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Capability Development for Modeling Planetary Impacts, 15-9089

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Principal Investigators
Robin Canup
Harold F. Levison
Peter Tamblyn (Consultant)
Erik Asphaug (UCSC Consultant)

Inclusive Dates: 09/01/98 - Current

Background - One fundamental question in planetary science is how the planets in our solar system formed, and, in particular, what processes led to the formation of a habitable Earth. These questions are the foundation of one of NASA’s main scientific directives, the Origins Program, which has received burgeoning support with the discovery of dozens of planetary systems around other stars. Recent work indicates that the final stage of planet formation was dominated by hypervelocity collisions among planet-size bodies. Such impacts were so large that they determined a planet’s spin rate, the tilt of its rotational pole, and its possession of a moon. The specifics of the last impacts that a planet experienced determine many of its end characteristics, including its ability to sustain a life-supporting climate. Many of the planets in Earth's system show evidence of such impacts, for example, Mercury, Uranus, Earth/Moon, and Pluto/Charon.

Despite its fundamental importance, modeling of planet-scale impacts has proven to be difficult, and previous computer models of large impact events are inadequate due primarily to slow computational speed. The main difficulties in modeling large impact events include: 1) their physical scale precludes extrapolation from laboratory experiments, and 2) energies involved are so large that both gravitational dynamics and thermodynamics of the involved materials must be explicitly tracked. Current understanding of the outcome of large impacts to date has been so limited that most planet formation models make the simplifying assumption that planets simply merge when they collide. However, such models have failed to produce Earth-like planets on circular orbits like those of Earth and Venus, and so understanding the outcome of large impact events appears central to resolving fundamental outstanding issues in terrestrial planet formation.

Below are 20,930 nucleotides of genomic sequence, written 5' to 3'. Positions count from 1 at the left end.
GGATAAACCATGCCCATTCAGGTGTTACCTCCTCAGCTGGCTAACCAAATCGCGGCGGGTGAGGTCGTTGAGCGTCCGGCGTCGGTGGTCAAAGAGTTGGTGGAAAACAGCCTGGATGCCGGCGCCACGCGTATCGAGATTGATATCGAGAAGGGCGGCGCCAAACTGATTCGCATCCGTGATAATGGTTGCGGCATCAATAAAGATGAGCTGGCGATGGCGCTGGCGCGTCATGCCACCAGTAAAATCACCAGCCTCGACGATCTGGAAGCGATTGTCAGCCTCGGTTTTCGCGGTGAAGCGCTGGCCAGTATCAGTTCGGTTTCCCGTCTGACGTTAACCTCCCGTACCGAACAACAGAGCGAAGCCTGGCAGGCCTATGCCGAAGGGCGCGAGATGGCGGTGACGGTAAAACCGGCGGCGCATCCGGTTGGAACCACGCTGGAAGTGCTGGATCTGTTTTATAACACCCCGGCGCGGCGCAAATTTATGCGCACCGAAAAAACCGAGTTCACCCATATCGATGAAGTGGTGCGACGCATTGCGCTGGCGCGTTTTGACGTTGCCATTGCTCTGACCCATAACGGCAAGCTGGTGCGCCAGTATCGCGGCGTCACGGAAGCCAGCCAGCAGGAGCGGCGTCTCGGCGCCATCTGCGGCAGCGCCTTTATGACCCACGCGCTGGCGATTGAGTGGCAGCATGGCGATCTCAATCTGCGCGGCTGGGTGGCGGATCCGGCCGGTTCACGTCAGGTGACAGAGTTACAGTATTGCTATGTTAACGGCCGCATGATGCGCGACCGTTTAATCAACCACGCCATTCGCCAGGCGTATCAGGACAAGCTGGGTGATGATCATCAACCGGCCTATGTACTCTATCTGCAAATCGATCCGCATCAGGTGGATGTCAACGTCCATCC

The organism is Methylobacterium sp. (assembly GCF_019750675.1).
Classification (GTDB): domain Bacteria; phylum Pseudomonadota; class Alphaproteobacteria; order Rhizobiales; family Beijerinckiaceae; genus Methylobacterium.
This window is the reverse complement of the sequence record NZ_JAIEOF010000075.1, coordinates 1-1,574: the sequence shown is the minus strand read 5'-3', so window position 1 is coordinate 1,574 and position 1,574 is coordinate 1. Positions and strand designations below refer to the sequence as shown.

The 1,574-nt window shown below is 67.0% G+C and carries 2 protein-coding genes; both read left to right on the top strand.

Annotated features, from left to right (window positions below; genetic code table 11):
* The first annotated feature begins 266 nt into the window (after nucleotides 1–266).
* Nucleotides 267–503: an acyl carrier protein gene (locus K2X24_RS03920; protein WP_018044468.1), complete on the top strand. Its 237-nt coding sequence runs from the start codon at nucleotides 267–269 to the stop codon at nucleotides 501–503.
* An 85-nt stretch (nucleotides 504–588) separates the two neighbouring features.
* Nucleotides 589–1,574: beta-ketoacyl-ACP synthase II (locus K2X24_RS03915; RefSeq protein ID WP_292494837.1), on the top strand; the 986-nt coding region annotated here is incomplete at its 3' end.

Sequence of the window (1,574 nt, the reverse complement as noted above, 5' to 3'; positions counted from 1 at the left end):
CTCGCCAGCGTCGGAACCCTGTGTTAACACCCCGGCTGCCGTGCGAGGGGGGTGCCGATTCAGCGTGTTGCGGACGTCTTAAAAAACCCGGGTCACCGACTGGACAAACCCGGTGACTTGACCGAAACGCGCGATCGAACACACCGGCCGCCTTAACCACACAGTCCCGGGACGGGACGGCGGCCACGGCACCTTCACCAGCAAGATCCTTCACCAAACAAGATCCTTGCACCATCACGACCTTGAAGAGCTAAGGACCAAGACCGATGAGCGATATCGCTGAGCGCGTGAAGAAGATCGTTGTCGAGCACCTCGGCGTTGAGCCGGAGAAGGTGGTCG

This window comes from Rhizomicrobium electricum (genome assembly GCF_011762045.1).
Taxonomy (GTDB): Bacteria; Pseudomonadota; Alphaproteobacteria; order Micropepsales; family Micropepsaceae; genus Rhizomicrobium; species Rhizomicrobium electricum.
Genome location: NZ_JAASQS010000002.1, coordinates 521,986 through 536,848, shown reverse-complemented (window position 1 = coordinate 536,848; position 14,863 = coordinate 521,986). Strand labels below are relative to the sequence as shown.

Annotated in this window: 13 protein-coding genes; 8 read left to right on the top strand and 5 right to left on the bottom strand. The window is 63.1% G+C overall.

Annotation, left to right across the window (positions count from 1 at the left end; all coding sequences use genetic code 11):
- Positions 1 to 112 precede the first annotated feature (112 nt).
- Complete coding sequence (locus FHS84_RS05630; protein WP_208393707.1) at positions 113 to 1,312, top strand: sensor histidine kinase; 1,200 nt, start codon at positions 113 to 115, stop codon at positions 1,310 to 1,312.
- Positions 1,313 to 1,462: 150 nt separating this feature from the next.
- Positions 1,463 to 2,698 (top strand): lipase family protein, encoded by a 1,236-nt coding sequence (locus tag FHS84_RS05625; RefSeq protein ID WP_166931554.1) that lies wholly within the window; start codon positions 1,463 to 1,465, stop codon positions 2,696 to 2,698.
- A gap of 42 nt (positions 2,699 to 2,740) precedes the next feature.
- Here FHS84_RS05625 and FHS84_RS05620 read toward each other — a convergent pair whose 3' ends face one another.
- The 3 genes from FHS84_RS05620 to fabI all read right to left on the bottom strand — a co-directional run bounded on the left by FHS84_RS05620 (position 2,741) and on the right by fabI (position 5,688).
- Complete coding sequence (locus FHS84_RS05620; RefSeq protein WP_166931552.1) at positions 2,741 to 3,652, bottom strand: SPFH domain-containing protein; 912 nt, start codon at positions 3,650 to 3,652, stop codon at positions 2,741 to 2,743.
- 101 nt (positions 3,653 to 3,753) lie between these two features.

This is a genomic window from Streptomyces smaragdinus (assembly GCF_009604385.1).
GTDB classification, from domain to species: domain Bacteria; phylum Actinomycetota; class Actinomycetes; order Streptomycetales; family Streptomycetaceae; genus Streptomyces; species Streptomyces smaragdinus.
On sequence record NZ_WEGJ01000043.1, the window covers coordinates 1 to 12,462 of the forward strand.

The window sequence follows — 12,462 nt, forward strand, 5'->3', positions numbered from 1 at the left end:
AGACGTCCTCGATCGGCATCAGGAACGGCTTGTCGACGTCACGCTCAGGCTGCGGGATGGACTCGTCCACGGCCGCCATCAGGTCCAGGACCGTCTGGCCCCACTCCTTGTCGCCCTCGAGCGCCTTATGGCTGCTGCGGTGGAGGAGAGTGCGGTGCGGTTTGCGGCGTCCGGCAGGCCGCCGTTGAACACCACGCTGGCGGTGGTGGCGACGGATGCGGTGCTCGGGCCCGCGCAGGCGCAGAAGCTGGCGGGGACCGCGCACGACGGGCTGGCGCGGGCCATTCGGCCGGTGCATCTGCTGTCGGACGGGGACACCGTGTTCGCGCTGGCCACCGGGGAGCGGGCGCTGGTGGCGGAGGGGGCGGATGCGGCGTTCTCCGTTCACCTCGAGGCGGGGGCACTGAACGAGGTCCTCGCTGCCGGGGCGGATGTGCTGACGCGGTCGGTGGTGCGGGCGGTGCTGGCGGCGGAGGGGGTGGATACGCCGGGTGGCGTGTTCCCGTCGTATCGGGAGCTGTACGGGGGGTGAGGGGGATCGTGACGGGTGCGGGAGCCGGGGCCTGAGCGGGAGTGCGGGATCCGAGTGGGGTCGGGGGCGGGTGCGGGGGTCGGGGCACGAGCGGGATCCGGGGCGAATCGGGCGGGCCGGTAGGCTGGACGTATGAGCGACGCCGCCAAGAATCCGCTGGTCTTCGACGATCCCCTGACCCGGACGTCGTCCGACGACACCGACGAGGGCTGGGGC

Approach - This project involves developing a new numerical impact algorithm using smoothed-particle hydrodynamics, or SPH. In SPH, objects are represented by a collection of spherical particles whose evolution is tracked as a function of time. The SPH method follows the history of each particle as it moves in space, making it well suited to problems involving deformation and debris ejection. An SPH run’s thermodynamic output is the internal energy of each particle, as well a locally computed pressure and density; the dynamical outputs are the mass, position, and velocity of each particle. To gain expertise in the SPH method (which had not been previously use by the research team), the team involved an outside collaborator, Dr. Erik Asphaug, who is an expert in SPH methods. The model currently being developed can achieve much greater speeds (and therefore much higher numerical resolutions) than existing models, as the team has implemented algorithm improvements and have ported the SPH code onto a parallel cluster of workstations. 

Accomplishments - The team has completed the porting of a parallel version of an SPH code onto its cluster of 16 DEC Alpha workstations and is reconciling the separate trees utilized for the strength and self-gravity calculations to provide a unique capability. Testing indicates that simulations are not communication-limited and that test runs are reproducing results obtained by other SPH codes. Comparison of simulations completed at several numerical resolutions indicates that the resolutions obtainable by this model are sufficiently high to provide convergence of numerical results. In conjunction with this code-development effort, the team has identified a new analytic scaling relationship that appears to generally predict the results of the SPH simulations of planet-scale impacts done to date as a function of impact parameters. The research team intends to test the applicability of this scaling relationship to regimes previously unexplored. SwRI investigators are pursuing two new research efforts involving the first simulations of the hypothesized Pluto-Charon forming impact event, and the first generalized study of impact outcomes in the 1,000-kilometer size range. Proposals based on the capabilities developed in this project to date have been submitted to National Science Foundation’s Planetary Astronomy, NASA Origins of Solar Systems, NASA Planetary Geology and Geophysics, and NASA Applied Information Systems programs.

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